Bacteria can live and grow pretty much anywhere, from boiling springs to deep sea, solid rock to stomach acid. Their versatility is at the heart of countless past successes of the biotech industry as well as current efforts, including several by scientists striving to develop toxin-reducing strains such as oil-eating bacteria. But O'Connor and Ward's bacteria go a step further and produce a useful end product.
"Our bacteria detoxify styrene and return it to us as a green plastic," said O'Connor.
Styrene is found in many types of industrial effluent, and in the United States alone it accounts for 55 million pounds of hazardous waste every year. It causes lung irritation and muscle weakness, and affects the brain and nervous system in people and animals. Up to 90,000 workers in the polystyrene industry are potentially exposed to styrene, so a method of disposing of it safely would have health, as well as economic, benefits.
"The current methods of dealing with waste styrene include underground injection, spreading it on land or burning it in incinerators to generate energy, which results in toxic emissions," said Ward. "We all use plastics in our everyday lives, from disposable drinking cups to car parts, so millions of tons are made, used and discarded every year. But the slow rate of degradation of polystyrene means that it can last thousands of years in our environment."
To tackle the problem, the Irish scientists turned to a species of bacterium, Pseudomonas putida, that occurs naturally in soil and can live on styrene. They grew it in a bioreactor with styrene as the sole source of carbon and energy. Their efforts resulted in the isolation of the styrene-eating Pseudomonas putida strain CA-3, which converts styrene into the plastic polymer PHA as a stored energy source. PHA or polyhydroxyalkanoate is a type of biodegradable plastic.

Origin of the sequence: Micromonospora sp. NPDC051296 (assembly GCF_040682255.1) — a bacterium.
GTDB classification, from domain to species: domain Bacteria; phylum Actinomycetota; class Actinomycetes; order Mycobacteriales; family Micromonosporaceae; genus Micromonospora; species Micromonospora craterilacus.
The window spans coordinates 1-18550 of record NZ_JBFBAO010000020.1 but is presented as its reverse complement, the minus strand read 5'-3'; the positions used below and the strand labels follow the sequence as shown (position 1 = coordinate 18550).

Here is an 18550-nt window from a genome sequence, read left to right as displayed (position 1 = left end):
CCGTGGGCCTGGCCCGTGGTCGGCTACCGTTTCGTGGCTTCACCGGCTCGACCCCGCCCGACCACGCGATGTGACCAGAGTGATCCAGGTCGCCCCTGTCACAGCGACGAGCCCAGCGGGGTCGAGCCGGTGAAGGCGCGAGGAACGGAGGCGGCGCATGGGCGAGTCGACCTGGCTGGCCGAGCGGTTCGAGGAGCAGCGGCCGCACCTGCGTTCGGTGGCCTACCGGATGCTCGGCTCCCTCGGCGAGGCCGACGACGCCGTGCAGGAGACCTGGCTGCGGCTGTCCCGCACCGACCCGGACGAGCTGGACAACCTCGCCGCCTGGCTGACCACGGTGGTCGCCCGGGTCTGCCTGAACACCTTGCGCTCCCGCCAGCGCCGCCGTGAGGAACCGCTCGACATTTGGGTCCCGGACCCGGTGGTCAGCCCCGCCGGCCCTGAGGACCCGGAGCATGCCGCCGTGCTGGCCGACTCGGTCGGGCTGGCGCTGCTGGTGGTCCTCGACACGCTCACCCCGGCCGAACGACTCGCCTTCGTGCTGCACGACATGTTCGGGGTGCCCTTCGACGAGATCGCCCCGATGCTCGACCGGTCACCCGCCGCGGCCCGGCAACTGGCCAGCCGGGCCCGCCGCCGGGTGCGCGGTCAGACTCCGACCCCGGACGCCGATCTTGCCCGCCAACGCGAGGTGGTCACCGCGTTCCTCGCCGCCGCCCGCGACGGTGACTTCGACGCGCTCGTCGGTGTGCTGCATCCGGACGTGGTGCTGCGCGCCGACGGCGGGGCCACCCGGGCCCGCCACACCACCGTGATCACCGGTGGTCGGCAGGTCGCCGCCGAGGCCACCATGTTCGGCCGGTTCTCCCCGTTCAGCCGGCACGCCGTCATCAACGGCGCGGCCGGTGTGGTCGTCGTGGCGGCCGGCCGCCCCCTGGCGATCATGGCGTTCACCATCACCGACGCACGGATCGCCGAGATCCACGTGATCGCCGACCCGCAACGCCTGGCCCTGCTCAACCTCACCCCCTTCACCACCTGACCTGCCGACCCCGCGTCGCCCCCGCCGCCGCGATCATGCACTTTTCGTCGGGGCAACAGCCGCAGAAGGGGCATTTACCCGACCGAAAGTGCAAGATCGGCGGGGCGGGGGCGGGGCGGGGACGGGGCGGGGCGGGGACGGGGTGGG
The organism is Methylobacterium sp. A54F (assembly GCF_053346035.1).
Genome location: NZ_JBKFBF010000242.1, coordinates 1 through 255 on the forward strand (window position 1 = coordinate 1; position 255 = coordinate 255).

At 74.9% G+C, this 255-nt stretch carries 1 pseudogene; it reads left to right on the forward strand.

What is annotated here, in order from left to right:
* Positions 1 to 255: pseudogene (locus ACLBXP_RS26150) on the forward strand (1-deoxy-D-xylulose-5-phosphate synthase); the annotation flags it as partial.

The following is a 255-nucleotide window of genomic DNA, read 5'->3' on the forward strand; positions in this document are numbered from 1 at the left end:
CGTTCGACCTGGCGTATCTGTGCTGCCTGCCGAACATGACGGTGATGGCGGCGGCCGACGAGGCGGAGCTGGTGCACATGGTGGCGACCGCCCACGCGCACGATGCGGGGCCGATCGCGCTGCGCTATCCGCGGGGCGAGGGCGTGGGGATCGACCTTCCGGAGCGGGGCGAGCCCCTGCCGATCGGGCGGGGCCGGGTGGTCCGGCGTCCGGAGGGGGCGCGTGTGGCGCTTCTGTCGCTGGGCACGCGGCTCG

"All of the available styrene was converted into PHA, and thus the process completely removes the pollutant," said O'Connor. "The plastic made by the bacteria is an elastic type polymer, which has a wide range of potential industrial and commercial uses such as medical implants, scaffolds for tissue engineering, wound management, drug carriers, plastic coating of cardboard and heat-resistant plastic."
O'Connor and Ward announced their discovery Sept. 8 at the 155th meeting of the Society for General Microbiology, held at Trinity College Dublin.
"We are working on a small scale at the moment but we are beginning pilot-scale fermentations to look at scaling up the process," said O'Connor.
In Europe, biotechnology is color-coded: "green" for agriculture, "red" for medicine and "white" for industry. White biotech is increasingly looked to as a method of saving energy and reducing waste, and the Dublin team hopes that industrial partnerships will help with the development of large-scale processes. The team members also plan to increase the conversion efficiency of styrene to PHA through genetic engineering.
"I think we'll see a lot more of this type of technology in the future," said O'Connor. "Sustainable development and clean production through white biotechnology is the way forward. Not only bacteria to clean up the mess we make -- as in oil-eating bacteria -- but to prevent the mess in the first place."